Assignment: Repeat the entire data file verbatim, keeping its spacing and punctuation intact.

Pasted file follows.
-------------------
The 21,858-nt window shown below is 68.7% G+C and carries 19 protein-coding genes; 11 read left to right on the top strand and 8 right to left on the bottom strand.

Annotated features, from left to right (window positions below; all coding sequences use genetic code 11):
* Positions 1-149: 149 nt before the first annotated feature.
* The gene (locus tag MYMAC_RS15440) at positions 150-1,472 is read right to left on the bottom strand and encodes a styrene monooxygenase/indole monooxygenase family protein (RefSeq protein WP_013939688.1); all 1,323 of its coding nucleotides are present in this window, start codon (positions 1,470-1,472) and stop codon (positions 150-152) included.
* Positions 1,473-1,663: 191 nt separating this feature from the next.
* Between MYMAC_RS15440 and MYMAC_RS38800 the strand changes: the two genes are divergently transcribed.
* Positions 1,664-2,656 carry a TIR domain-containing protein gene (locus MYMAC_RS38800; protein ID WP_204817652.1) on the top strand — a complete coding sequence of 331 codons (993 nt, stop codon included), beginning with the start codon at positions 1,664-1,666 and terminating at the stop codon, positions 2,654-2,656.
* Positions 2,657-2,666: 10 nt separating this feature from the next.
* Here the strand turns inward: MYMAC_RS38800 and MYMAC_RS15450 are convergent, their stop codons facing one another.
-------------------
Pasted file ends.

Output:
The 21,858-nt window shown below is 68.7% G+C and carries 19 protein-coding genes; 11 read left to right on the top strand and 8 right to left on the bottom strand.

Annotated features, from left to right (window positions below; all coding sequences use genetic code 11):
* Positions 1-149: 149 nt before the first annotated feature.
* The gene (locus tag MYMAC_RS15440) at positions 150-1,472 is read right to left on the bottom strand and encodes a styrene monooxygenase/indole monooxygenase family protein (RefSeq protein WP_013939688.1); all 1,323 of its coding nucleotides are present in this window, start codon (positions 1,470-1,472) and stop codon (positions 150-152) included.
* Positions 1,473-1,663: 191 nt separating this feature from the next.
* Between MYMAC_RS15440 and MYMAC_RS38800 the strand changes: the two genes are divergently transcribed.
* Positions 1,664-2,656 carry a TIR domain-containing protein gene (locus MYMAC_RS38800; protein ID WP_204817652.1) on the top strand — a complete coding sequence of 331 codons (993 nt, stop codon included), beginning with the start codon at positions 1,664-1,666 and terminating at the stop codon, positions 2,654-2,656.
* Positions 2,657-2,666: 10 nt separating this feature from the next.
* Here the strand turns inward: MYMAC_RS38800 and MYMAC_RS15450 are convergent, their stop codons facing one another.